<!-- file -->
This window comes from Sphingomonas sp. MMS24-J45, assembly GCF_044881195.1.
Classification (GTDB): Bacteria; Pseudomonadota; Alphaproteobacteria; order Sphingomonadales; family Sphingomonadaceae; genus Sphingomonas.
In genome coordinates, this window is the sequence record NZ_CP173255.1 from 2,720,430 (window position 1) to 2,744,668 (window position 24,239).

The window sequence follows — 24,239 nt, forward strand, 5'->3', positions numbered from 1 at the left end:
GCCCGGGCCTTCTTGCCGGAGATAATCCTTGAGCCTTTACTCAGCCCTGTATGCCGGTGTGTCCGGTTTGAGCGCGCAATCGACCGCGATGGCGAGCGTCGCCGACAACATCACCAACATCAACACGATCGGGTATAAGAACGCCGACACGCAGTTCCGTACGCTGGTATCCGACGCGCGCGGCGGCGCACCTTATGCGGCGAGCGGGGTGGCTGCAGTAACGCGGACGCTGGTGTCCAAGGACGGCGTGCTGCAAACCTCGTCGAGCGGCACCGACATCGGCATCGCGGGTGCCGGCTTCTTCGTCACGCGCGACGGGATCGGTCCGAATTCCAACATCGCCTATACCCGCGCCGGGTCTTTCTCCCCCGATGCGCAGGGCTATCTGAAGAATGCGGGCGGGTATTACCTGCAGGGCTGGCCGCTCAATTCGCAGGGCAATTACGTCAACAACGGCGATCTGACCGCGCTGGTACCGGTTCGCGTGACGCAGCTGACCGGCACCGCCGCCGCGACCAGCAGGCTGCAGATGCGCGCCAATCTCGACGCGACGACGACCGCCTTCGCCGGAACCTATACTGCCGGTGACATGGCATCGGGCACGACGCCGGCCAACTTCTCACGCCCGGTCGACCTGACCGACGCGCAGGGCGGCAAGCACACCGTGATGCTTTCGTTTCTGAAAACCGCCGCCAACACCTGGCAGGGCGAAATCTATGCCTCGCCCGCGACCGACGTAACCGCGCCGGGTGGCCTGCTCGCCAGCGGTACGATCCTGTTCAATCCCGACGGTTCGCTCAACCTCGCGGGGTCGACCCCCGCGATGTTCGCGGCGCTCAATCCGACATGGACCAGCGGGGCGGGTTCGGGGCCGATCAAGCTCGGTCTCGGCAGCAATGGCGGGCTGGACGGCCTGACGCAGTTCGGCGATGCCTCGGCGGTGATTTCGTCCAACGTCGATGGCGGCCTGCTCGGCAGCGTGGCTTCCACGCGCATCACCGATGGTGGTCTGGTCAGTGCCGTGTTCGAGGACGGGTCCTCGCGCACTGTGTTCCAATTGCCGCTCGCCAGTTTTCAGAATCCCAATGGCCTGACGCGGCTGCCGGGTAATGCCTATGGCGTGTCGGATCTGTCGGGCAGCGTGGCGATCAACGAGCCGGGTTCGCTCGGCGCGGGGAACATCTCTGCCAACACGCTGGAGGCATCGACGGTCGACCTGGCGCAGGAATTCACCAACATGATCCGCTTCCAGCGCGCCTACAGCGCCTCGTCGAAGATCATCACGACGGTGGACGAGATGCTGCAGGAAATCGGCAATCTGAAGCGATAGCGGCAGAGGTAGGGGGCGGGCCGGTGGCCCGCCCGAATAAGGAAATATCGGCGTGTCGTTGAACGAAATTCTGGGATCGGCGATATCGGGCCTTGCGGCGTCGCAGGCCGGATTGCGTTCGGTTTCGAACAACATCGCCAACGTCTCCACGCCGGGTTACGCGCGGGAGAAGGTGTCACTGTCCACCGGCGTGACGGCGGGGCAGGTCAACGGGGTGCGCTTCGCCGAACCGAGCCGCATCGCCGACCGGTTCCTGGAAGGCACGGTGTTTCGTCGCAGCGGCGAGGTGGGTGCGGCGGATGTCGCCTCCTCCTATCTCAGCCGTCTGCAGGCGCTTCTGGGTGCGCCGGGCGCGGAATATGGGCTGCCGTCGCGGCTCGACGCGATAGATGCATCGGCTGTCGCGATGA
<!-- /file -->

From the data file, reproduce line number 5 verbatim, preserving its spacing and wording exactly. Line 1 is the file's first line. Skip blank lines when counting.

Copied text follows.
GCCCGGGCCTTCTTGCCGGAGATAATCCTTGAGCCTTTACTCAGCCCTGTATGCCGGTGTGTCCGGTTTGAGCGCGCAATCGACCGCGATGGCGAGCGTCGCCGACAACATCACCAACATCAACACGATCGGGTATAAGAACGCCGACACGCAGTTCCGTACGCTGGTATCCGACGCGCGCGGCGGCGCACCTTATGCGGCGAGCGGGGTGGCTGCAGTAACGCGGACGCTGGTGTCCAAGGACGGCGTGCTGCAAACCTCGTCGAGCGGCACCGACATCGGCATCGCGGGTGCCGGCTTCTTCGTCACGCGCGACGGGATCGGTCCGAATTCCAACATCGCCTATACCCGCGCCGGGTCTTTCTCCCCCGATGCGCAGGGCTATCTGAAGAATGCGGGCGGGTATTACCTGCAGGGCTGGCCGCTCAATTCGCAGGGCAATTACGTCAACAACGGCGATCTGACCGCGCTGGTACCGGTTCGCGTGACGCAGCTGACCGGCACCGCCGCCGCGACCAGCAGGCTGCAGATGCGCGCCAATCTCGACGCGACGACGACCGCCTTCGCCGGAACCTATACTGCCGGTGACATGGCATCGGGCACGACGCCGGCCAACTTCTCACGCCCGGTCGACCTGACCGACGCGCAGGGCGGCAAGCACACCGTGATGCTTTCGTTTCTGAAAACCGCCGCCAACACCTGGCAGGGCGAAATCTATGCCTCGCCCGCGACCGACGTAACCGCGCCGGGTGGCCTGCTCGCCAGCGGTACGATCCTGTTCAATCCCGACGGTTCGCTCAACCTCGCGGGGTCGACCCCCGCGATGTTCGCGGCGCTCAATCCGACATGGACCAGCGGGGCGGGTTCGGGGCCGATCAAGCTCGGTCTCGGCAGCAATGGCGGGCTGGACGGCCTGACGCAGTTCGGCGATGCCTCGGCGGTGATTTCGTCCAACGTCGATGGCGGCCTGCTCGGCAGCGTGGCTTCCACGCGCATCACCGATGGTGGTCTGGTCAGTGCCGTGTTCGAGGACGGGTCCTCGCGCACTGTGTTCCAATTGCCGCTCGCCAGTTTTCAGAATCCCAATGGCCTGACGCGGCTGCCGGGTAATGCCTATGGCGTGTCGGATCTGTCGGGCAGCGTGGCGATCAACGAGCCGGGTTCGCTCGGCGCGGGGAACATCTCTGCCAACACGCTGGAGGCATCGACGGTCGACCTGGCGCAGGAATTCACCAACATGATCCGCTTCCAGCGCGCCTACAGCGCCTCGTCGAAGATCATCACGACGGTGGACGAGATGCTGCAGGAAATCGGCAATCTGAAGCGATAGCGGCAGAGGTAGGGGGCGGGCCGGTGGCCCGCCCGAATAAGGAAATATCGGCGTGTCGTTGAACGAAATTCTGGGATCGGCGATATCGGGCCTTGCGGCGTCGCAGGCCGGATTGCGTTCGGTTTCGAACAACATCGCCAACGTCTCCACGCCGGGTTACGCGCGGGAGAAGGTGTCACTGTCCACCGGCGTGACGGCGGGGCAGGTCAACGGGGTGCGCTTCGCCGAACCGAGCCGCATCGCCGACCGGTTCCTGGAAGGCACGGTGTTTCGTCGCAGCGGCGAGGTGGGTGCGGCGGATGTCGCCTCCTCCTATCTCAGCCGTCTGCAGGCGCTTCTGGGTGCGCCGGGCGCGGAATATGGGCTGCCGTCGCGGCTCGACGCGATAGATGCATCGGCTGTCGCGATGA